For the last 40 years, doctors have treated patients with acute myeloid leukemia, or AML, with a few chemotherapy drugs. Only 25 percent of them survive for five years. Developing effective, targeted AML therapies has proved challenging because AML is not a single disease, but a disease of many types with gene mutations and chromosome abnormalities that vary patient to patient. Now, researchers at the University of Kansas Cancer Center and ten other academic medical centers have brought computers and artificial intelligence into the mix to come up with a treatment unique for each patient.
After more than five years and 672 patient samples, researchers have published the largest cancer dataset of its kind for a form of leukemia. The study, titled “Functional Genomic Landscape of Acute Myeloid Leukemia”, was published in Nature. The study is part of the Leukemia & Lymphoma Society’s Beat AML initiative, a large-scale collaboration launched in 2013 that brings together academic medical centers with large AML programs, patients and pharmaceutical companies to analyze the genomic causes of AML and identify new treatment options.
The long-term goal of Beat AML is to develop personalized treatments for each patient with AML based on their disease biology and specific mutation pattern. The next phase of the project, called the Beat AML Master Trial, is a clinical trial for patients who have been recently diagnosed with AML. KU Cancer Center will be one of the sites treating patients.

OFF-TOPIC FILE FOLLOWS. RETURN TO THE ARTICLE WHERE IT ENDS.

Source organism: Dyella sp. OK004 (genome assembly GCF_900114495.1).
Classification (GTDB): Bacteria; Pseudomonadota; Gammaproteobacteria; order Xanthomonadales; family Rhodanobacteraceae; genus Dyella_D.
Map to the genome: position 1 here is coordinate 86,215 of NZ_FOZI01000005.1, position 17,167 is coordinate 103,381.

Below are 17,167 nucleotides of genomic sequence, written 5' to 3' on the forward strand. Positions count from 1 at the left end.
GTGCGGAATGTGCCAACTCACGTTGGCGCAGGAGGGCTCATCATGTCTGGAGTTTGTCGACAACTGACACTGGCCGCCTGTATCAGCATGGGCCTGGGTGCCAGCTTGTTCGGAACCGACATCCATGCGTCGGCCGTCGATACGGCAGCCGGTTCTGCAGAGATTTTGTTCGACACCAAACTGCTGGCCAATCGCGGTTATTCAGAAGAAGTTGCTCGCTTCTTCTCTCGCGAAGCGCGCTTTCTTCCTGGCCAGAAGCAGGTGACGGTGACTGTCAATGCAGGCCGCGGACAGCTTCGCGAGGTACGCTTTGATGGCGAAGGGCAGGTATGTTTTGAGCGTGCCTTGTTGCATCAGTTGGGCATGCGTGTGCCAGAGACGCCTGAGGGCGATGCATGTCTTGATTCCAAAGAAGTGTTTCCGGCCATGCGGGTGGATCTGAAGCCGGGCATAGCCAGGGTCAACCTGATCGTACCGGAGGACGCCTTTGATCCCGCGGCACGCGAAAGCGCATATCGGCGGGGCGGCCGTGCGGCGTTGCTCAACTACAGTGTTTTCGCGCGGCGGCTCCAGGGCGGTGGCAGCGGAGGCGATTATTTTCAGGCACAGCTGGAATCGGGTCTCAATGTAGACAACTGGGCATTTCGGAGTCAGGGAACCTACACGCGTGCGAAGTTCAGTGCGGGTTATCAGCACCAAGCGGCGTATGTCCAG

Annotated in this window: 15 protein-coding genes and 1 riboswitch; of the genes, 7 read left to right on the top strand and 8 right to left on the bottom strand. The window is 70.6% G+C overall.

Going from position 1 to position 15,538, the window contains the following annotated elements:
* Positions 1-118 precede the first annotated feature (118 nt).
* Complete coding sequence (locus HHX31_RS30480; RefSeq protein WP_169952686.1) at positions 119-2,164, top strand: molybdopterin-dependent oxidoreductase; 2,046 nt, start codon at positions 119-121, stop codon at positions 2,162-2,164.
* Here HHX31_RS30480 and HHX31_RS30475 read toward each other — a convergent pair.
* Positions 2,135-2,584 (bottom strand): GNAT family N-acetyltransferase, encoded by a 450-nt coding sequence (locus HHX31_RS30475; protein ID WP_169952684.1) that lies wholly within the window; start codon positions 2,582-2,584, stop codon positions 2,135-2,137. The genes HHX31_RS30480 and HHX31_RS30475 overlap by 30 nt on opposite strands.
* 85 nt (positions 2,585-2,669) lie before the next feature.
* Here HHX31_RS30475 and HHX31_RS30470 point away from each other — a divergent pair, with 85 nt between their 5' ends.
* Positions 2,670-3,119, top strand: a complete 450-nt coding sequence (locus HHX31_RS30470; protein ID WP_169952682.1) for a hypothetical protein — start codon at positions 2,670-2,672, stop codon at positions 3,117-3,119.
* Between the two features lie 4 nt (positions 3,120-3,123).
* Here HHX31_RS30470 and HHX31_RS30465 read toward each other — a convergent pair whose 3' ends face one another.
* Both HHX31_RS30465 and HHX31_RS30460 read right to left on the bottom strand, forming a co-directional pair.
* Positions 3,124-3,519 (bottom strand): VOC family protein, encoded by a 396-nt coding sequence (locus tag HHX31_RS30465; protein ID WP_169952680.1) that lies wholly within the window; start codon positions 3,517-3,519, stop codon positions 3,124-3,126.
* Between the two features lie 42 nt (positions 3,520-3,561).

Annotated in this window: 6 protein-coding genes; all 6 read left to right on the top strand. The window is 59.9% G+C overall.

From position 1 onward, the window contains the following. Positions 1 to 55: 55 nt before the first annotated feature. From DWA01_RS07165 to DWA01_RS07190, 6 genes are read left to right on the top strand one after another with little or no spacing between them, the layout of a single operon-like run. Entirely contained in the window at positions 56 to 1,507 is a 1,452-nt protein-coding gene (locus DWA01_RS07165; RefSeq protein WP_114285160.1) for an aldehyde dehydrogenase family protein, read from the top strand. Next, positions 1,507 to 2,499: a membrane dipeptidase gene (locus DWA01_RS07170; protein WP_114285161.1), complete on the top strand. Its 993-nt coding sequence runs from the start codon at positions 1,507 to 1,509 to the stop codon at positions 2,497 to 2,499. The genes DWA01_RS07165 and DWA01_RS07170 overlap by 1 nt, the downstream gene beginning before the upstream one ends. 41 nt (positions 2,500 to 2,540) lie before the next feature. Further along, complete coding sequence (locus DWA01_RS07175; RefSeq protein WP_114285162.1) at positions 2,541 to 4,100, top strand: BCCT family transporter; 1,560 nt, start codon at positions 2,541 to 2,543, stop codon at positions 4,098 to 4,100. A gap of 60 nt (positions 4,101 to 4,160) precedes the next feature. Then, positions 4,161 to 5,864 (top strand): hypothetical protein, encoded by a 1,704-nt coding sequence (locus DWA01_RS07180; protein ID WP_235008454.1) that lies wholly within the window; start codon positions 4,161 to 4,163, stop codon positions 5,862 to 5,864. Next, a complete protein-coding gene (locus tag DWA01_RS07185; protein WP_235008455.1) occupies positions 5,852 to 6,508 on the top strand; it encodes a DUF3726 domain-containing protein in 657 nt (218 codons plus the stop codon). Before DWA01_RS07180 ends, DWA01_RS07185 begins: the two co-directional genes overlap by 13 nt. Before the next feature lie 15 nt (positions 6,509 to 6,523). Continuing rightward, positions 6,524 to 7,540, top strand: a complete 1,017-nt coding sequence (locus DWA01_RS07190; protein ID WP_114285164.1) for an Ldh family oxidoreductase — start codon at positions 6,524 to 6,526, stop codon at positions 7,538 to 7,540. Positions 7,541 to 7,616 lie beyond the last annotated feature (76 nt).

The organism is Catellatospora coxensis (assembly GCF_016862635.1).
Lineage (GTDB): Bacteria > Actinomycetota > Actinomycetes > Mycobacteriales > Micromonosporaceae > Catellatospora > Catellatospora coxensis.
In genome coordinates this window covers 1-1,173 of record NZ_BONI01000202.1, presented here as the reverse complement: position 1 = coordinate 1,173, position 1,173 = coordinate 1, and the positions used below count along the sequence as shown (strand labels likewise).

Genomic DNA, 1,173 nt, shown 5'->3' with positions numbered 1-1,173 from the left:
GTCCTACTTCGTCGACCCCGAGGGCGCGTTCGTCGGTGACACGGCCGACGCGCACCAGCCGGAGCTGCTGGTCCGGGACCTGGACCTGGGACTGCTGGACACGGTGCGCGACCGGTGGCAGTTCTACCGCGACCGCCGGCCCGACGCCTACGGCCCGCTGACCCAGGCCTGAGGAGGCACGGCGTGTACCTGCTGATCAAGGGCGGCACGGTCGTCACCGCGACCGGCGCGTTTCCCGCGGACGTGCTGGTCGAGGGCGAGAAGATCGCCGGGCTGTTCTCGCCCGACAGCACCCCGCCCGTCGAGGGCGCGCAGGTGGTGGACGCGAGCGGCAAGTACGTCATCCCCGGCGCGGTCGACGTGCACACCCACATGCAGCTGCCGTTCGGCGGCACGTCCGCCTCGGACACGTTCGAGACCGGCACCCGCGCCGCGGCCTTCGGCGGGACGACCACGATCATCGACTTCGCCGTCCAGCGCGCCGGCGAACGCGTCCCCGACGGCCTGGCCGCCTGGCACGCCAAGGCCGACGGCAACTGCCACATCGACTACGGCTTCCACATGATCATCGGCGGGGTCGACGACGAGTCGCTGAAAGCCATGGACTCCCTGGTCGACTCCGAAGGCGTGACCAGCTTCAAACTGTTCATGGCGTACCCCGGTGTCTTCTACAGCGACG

In the video, Scott Weir, PharmD, PhD, director of the University of Kansas Medical Center’s Institute for Advancing Medical Innovation talks about the goal of this first phase of the Beat AML initiative, which is to better understand the drivers for AML. He says that helps doctors figure out the best treatment for each individual patient.
Also in the video, Tara Lin, MD, director of KU Cancer Center’s Acute Leukemia Program and medical director of the Clinical Trials Office. She says, “This is an entirely new way of treating this disease. We are not treating a patient the same way we’ve done before, instead we are looking at each individual, and their specific disease characteristics, and tailoring a treatment exactly for them.”
The video also has b-roll of the researchers in the lab.